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Underground brickwork

Discussion in 'Building' started by akist, 17 Jan 2019.

  1. akist

    akist

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    Location:
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    Some time ago we built a retaining wall, made out of concrete blocks (those with two holes in them) and iron bar rods. On top of this wall we put about 100mm concrete and buried in it, metal fence posts brackets with 1500mm height fence panels. The wall is about 35m in length and about 1.8m tall.

    After some years the winds blew and pulled a section of the fence over (2-3 panels), but instead of the timber posts snapping, the top layer concrete slab came out in one piece with the metal brackets, posts and panels all still attached to it.

    The reason this happened is because we poured 100mm concrete over the concrete blocks at the top, but there was no connection between the two surfaces, other than the adhesive strength of concrete, and its weight of course. The repair was we threw out the old concrete slab section that had come off, and we poured new concrete over it, but this time we hacked and scored the top layer and drilled protruding screws in it, so as to form a connection between the two layers. This was done a few years ago and we have had some serious winds since then and so far it has held.

    Today we are building a garage conversion/extension and we have finished the foundations and they will come to do the brickwork, and they start by putting lines of bricks on those foundations. The foundations have a very fine top level surface. Thinking in the same lines as above, I realise there will be no connection between those bricks and the foundations other than the weight of the bricks / wall and the adhesive strength of concrete. There will be no iron fixings or grooves/scores on the foundations surface to provide a better connection. I understand that the loads are primarily downwards, but there is a wall and a roof, and when the wind blows it will place lateral forces, just like it did on the fence.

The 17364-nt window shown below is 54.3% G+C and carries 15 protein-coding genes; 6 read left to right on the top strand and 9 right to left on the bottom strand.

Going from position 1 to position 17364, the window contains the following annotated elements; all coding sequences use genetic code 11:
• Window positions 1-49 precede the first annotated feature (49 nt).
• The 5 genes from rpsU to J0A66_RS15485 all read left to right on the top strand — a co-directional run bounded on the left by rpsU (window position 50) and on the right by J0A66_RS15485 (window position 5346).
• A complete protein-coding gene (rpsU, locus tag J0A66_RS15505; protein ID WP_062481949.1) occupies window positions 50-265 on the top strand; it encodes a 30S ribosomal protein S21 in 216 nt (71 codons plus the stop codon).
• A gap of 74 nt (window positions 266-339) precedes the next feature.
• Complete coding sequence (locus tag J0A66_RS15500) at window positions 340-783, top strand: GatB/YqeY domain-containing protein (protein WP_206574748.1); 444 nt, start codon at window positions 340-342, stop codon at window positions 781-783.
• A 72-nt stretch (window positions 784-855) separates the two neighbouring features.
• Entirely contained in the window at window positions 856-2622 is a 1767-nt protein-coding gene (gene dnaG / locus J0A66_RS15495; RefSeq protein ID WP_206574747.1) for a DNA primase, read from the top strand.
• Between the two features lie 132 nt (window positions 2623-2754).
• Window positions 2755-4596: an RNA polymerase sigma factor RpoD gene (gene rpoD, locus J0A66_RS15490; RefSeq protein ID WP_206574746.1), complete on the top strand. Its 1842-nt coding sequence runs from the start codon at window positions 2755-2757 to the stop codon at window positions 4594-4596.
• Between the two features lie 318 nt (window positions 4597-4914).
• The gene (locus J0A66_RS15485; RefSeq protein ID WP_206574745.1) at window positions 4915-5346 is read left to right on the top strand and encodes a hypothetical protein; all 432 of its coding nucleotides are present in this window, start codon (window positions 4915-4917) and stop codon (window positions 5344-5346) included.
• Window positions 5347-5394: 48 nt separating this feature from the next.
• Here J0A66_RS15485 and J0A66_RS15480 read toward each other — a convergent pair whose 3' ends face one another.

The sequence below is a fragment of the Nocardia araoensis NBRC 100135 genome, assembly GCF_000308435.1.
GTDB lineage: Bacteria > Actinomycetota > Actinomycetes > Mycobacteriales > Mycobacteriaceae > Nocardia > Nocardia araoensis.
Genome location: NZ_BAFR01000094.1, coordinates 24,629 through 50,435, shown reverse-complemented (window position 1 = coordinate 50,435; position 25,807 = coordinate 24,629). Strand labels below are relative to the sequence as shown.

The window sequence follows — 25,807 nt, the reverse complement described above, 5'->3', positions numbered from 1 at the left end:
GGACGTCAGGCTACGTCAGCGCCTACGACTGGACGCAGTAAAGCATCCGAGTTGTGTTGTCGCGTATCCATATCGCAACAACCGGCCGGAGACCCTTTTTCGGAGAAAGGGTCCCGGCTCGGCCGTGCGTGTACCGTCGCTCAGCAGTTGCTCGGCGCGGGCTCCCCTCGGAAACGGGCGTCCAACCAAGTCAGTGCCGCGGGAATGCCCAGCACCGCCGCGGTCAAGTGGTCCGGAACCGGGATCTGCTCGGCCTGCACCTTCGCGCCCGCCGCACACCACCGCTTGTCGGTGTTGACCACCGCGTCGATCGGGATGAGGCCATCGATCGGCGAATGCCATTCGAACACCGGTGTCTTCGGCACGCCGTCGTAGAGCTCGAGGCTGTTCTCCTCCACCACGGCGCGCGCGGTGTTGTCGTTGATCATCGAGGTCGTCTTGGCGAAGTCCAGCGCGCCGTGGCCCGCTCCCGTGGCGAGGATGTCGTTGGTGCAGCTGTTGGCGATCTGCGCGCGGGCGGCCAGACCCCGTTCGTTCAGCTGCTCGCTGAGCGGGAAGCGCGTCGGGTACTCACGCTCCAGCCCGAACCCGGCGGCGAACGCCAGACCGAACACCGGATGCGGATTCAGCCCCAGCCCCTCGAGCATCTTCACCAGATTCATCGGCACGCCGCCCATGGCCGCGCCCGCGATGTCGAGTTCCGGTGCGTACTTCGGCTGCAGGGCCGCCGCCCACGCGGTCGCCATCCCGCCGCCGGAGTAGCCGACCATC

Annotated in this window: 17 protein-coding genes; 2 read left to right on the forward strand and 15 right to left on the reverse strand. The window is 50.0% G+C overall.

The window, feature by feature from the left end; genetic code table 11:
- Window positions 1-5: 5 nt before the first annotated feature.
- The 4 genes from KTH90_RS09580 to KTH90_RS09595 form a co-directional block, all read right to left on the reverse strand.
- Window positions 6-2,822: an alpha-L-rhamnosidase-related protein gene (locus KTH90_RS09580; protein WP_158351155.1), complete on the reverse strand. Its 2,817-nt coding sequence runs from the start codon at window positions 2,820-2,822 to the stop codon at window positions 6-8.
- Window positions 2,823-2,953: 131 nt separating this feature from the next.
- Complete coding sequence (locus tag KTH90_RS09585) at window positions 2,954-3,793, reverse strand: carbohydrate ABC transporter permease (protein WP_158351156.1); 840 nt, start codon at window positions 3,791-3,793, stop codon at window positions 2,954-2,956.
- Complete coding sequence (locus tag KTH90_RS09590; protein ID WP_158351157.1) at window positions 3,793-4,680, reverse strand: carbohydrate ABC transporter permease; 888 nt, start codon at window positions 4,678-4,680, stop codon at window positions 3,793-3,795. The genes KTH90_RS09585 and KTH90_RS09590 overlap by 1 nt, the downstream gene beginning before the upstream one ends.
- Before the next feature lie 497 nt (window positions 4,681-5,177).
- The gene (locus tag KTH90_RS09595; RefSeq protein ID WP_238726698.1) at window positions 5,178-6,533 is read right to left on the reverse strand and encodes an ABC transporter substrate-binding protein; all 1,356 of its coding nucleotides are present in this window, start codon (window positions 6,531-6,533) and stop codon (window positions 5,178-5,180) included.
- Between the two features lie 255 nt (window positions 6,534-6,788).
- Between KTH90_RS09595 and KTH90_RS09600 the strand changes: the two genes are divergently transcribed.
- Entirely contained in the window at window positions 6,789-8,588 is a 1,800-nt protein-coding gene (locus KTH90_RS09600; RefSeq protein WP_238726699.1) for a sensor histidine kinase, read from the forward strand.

Could anyone please tell me what you think about this?
     
  2. ^woody^

    ^woody^

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    It's been done like that for centuries. As long as gravity does not change, it will be OK for centuries to come.
     
  3. Leofric

    Leofric

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    A building on concrete foundations is a completely different situation to your fence on top of a retaining wall. Lateral restraint is provided to walls of a building by metal straps fixed to joists and roof timbers (as well as cross walls ) Holding down straps hold the roof to the walls. Make sure the extension is built to comply with building regulations and it shouldn't blow over or slide over the foundations.
     
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